Our current thin-screen technology is already pretty amazing, but could you imagine someday watching a video on a screen made from a bubble? If the work of a team of researchers on their "Colloidal Display" system continues, you may very well see some incredible advances in display technology in the near future.
Researchers Yoichi Ochiai (University of Tokyo), Keisuke Toyoshima (University of Tsukuba), and Alexis Oyama (Carnegie Mellon University) have developed the "world's thinnest transparent display" which uses a screen made from soap film and uses ultrasound to add texture and 3D qualities to the display.
"It is common knowledge that the surface of soap bubble is a micro membrane. It allows light to pass through and displays the colour on its structure. We developed an ultra-thin and flexible BRDF screen using the mixture of two colloidal liquids. There have been several researches on dynamic BRDF display in the past. However, our work is different in several points. Our membrane screen can be controlled using ultrasonic vibrations. Membrane can change its transparency and surface states depending on the scales of ultrasonic waves. Based on these facts, we developed several applications of the membranes such as 3D volume screen. The combination of the ultrasonic waves and ultra thin membranes makes more realistic, distinctive, and vivid imageries on screen." - Colloidal Display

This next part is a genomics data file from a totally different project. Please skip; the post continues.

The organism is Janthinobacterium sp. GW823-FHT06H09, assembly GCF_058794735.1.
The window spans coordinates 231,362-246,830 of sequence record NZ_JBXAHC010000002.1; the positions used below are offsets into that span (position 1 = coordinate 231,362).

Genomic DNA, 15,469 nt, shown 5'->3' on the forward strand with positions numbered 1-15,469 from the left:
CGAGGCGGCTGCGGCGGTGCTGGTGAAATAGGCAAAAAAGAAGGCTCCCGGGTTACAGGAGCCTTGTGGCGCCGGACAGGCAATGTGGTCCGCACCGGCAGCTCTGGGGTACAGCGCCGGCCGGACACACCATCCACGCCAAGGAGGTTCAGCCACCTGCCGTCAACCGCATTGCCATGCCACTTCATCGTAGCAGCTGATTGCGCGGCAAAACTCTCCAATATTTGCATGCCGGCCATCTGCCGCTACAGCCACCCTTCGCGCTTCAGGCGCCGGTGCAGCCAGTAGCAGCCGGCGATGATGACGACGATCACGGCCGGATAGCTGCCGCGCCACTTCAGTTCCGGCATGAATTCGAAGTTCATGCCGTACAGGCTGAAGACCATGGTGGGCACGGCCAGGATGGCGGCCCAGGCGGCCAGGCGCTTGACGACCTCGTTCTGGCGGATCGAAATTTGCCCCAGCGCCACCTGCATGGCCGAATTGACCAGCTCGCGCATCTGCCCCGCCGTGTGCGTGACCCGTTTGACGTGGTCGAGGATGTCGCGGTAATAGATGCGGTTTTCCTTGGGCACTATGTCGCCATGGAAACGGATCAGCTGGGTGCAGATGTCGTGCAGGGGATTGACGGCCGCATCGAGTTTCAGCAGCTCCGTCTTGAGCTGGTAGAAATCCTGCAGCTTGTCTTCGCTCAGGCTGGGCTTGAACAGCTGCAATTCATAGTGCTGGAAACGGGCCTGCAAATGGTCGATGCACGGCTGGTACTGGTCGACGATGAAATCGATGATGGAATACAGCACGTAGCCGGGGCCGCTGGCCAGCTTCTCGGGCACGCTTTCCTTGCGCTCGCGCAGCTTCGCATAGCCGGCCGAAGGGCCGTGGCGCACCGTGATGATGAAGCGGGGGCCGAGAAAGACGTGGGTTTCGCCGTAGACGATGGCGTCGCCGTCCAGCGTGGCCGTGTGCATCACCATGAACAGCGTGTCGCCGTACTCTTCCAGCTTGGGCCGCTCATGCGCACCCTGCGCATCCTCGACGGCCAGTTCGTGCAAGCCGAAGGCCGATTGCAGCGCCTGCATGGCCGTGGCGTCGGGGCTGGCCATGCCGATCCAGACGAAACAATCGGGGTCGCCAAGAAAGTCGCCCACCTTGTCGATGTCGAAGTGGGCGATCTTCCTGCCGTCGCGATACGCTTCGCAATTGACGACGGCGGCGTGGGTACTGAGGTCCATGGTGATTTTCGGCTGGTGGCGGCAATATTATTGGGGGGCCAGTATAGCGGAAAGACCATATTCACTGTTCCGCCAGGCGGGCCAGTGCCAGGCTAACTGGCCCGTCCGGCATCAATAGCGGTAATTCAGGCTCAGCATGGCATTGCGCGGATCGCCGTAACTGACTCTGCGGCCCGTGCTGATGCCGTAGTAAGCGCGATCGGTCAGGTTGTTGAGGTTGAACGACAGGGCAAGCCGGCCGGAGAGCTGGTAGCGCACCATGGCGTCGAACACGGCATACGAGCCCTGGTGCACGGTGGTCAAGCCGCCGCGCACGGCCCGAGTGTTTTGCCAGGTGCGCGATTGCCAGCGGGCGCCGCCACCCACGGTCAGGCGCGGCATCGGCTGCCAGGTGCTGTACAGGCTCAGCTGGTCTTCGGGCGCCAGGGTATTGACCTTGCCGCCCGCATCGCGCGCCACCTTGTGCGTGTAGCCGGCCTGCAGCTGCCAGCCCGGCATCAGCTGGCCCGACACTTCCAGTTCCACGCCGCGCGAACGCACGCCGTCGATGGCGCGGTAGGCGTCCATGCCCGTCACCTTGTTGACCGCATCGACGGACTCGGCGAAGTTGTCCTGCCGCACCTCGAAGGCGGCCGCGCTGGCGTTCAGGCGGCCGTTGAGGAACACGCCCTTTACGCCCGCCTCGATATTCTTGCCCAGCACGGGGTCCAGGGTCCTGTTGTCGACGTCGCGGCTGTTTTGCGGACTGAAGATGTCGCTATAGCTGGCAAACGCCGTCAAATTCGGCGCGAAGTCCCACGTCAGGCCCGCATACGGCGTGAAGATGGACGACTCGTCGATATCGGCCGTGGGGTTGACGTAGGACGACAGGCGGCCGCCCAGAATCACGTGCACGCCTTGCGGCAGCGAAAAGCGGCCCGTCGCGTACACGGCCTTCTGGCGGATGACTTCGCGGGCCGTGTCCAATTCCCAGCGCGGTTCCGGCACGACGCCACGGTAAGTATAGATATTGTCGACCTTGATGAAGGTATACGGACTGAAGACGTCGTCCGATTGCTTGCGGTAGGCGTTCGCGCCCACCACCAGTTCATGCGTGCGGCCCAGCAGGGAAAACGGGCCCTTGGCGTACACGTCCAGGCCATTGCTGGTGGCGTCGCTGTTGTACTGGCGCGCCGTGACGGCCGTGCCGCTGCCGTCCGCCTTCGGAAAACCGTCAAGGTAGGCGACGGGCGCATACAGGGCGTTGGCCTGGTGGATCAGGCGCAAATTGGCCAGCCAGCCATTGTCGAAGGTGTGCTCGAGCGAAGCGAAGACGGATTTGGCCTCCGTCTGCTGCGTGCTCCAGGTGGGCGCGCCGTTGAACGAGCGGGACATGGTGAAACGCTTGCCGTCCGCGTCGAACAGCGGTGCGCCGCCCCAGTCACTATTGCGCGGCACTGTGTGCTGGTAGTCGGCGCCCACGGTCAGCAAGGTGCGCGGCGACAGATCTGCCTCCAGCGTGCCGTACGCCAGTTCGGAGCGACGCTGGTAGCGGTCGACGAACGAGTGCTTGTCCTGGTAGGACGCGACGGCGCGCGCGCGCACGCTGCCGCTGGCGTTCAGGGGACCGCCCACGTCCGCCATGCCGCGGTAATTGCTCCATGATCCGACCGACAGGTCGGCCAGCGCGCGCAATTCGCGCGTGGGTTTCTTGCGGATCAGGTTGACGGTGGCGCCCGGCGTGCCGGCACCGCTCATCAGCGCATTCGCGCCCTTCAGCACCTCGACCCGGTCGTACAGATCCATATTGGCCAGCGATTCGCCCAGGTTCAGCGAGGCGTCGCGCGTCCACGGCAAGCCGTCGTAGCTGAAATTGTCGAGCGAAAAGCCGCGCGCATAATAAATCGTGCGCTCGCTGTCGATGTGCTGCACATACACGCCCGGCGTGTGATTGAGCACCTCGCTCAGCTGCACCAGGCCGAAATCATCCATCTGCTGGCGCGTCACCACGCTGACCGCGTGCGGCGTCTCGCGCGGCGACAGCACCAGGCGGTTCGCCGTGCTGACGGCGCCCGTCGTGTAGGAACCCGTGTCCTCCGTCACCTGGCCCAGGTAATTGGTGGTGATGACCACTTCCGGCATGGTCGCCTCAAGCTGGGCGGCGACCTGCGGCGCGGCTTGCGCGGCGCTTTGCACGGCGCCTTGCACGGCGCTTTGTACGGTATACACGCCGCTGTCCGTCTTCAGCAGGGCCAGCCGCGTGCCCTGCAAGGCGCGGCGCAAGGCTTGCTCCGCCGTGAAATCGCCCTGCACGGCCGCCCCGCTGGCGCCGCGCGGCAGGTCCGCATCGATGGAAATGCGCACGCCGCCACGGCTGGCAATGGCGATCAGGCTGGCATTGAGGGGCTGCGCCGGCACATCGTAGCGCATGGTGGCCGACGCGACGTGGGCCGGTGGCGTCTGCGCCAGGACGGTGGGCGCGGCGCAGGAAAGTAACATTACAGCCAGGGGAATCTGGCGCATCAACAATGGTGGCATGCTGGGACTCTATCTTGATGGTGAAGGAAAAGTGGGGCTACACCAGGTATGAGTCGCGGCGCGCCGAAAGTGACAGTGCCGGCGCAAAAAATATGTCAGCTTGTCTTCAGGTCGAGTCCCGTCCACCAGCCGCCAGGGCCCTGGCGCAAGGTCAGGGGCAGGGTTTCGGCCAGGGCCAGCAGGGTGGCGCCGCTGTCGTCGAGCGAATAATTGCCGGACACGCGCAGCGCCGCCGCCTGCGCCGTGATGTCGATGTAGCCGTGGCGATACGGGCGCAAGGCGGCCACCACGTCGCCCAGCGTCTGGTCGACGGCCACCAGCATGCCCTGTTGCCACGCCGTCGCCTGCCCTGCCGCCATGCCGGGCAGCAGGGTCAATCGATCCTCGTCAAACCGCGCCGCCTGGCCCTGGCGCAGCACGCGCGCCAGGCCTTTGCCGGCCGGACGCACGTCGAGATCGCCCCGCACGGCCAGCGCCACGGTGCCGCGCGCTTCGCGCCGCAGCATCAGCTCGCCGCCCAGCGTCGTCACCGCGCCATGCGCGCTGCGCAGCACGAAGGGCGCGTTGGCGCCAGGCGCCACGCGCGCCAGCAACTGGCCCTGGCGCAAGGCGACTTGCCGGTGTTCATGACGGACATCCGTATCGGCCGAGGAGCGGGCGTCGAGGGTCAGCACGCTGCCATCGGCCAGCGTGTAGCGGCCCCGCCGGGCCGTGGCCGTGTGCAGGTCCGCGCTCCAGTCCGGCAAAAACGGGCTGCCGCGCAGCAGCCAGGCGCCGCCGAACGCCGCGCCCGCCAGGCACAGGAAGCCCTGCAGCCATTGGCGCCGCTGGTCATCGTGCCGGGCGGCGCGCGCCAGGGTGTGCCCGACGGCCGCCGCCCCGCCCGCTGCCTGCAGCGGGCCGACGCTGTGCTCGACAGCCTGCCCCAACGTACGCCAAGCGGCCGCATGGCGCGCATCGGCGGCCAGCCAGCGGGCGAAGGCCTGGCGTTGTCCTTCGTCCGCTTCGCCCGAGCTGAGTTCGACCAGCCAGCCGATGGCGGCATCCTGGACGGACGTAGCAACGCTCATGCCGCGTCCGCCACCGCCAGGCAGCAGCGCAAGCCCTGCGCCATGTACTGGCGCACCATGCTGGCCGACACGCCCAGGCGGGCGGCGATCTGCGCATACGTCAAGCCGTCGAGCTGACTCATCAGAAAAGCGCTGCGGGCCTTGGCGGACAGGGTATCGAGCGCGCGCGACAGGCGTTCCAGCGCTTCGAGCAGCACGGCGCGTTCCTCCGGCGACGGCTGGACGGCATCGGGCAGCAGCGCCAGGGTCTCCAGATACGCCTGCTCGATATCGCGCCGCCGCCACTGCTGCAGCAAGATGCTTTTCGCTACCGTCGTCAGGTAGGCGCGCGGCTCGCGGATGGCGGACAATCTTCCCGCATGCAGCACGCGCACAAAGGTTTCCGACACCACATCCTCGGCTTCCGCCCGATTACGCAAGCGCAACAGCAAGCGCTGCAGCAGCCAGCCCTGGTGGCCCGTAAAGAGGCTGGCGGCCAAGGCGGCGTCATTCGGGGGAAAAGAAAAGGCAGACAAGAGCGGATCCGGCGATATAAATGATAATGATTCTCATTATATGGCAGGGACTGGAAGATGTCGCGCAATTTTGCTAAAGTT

Here's a look at the new technology:
Could this new innovation in display technology be the road to greener displays? At first look, while this type of display only uses the surface of the soap film as a display, using less material than a traditional display, it's yet to be seen if the ultrasound and other equipment needed to fully deploy the display unit are less resource-intensive and feasible in 'real-world' applications. And of course, the question of whether or not it makes sense to have a display which can accidentally be 'popped' is another aspect to be dealt with (considering how hard we are on our other devices, it's difficult to see how these soap bubble screens would be a realistic option - at least at the moment).
What do you think? Is the colloidal display something we can look toward for greener displays, or is it just a cool science trick?